Sunday, April 7, 2024

Don't Make a Scene: Appaloosa

The Story: The most famous gun-fight in the Old West lasted all of thirty seconds.

That was "The Gunfight at the O.K. Corral." A lot of what people think happened is merely myth and accounts of what happened vary depending on which side tells the story. But, it was fast, disorganized and hardly formal. Words were exchanged, disagreed with, followed by bullets (thirty of them) exchanged. It was a petty scrap that escalated into gunsmoke filling the streets, and, almost as soon as it started it was over, the only remnants of its occurrence being bodies in the street. It was not the stuff of Legend. It was a street fight that was gussied up with melodrama and a writer's imagination.

Despite how these things are depicted in the movies—with a long, simmering build-up until an extended third act altercation—these things happen the "shots fired" outside a local nightclub on the evening news. Nothing elegant about it, with few moral considerations. They're spontaneous and random, and certainly not the "heroic" way they're presented in movie Westerns. But, with the aspirations of myth-makers—like the guy who made a bigger deal of the O.K. Corral—all sorts of qualities are ascribed to them that has little to do with getting in a snit and having access to a deadly weapon.

Which is why I liked Appaloosa so much. Based on a novel by Robert B. Parker, its film rights were picked up by Ed Harris, who had distinguished himself with his directorial debut, Pollock. Harris wanted to make an "old-school" Western, but without the puerile "good versus bad" mythologizing of what associates with the bulk of the genre. The characters are complex, sometimes frustrating to expectations and tropes, and sometimes inexplicable, notching it up to the peculiarities of the term "character."

And this gunfight. Harris has a lovely way with composition—without getting "fussy" about it—showing you the architecture and field of play, so you know instantly where everybody is in relation to each other, making it that much easier to present events fast and efficiently, which he does like he'd been making movies for decades. "That stuff's hard to do," said veteran director Howard Hawks, when discussing a similar close-quarter shoot-out in Don Siegel's Madigan.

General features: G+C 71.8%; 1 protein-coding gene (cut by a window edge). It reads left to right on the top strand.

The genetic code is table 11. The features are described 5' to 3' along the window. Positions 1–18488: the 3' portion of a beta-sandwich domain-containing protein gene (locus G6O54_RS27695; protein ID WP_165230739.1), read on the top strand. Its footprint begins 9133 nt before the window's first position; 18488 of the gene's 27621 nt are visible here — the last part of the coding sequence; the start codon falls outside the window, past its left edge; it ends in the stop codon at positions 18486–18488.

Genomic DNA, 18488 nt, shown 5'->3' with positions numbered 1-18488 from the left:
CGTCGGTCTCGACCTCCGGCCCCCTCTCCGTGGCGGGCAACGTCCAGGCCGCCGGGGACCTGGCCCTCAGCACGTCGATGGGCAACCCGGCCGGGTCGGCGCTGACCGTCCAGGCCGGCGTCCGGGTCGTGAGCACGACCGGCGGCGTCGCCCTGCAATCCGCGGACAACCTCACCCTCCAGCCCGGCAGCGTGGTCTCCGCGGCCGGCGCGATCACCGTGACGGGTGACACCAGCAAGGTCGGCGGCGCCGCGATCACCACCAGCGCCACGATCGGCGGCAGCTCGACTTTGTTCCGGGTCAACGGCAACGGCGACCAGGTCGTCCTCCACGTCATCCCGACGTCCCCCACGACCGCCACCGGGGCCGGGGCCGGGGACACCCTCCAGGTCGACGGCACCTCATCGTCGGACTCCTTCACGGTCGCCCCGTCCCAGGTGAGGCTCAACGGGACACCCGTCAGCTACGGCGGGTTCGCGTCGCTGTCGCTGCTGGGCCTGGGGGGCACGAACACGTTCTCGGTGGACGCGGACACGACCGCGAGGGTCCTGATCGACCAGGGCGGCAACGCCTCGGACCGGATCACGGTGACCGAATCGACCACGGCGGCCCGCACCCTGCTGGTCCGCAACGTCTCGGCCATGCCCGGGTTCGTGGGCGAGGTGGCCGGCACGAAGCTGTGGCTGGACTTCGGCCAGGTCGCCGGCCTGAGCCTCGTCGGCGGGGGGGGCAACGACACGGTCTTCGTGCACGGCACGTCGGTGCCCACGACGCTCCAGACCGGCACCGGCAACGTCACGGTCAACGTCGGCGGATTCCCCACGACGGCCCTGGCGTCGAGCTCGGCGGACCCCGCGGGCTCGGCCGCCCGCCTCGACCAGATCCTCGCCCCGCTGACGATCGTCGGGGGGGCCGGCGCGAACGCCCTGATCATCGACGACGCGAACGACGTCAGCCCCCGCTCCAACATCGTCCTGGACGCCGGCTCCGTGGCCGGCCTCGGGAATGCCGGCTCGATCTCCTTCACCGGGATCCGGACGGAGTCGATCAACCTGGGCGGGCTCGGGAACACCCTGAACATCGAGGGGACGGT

But, director Ed Harris makes it look easy.
The Set-Up: The town of Appaloosa, New Mexico has lost its marshal after he tried to curtail the illegal activities of rancher Randall Bragg (Jeremy Irons), who shot the man and his deputies when they tried to arrest a couple of his rough-necks. The town hires lawman Virgil Cole (Ed Harris) and his deputy Everett Hitch (Viggo Mortensen) to stabilize the town and do something about Bragg. They're a bit reluctant when Cole imposes his own "Marshal Law" to the town and aims to arrest Bragg for the three murders. But, arrest him they do, and Bragg is tried and convicted and sentenced to be hanged. But, Bragg escapes on his way to prison, when Cole's sweetheart Allison French (Renée Zellweger) is used as a bargaining chip for his release. Cole and Hitch have Bragg recaptured, only to find that the Sheriff temporarily holding brag turns out to be related to the very men that sprung Bragg. Cole and Hitch have no option, but to confront the bad guys and try to recapture Bragg.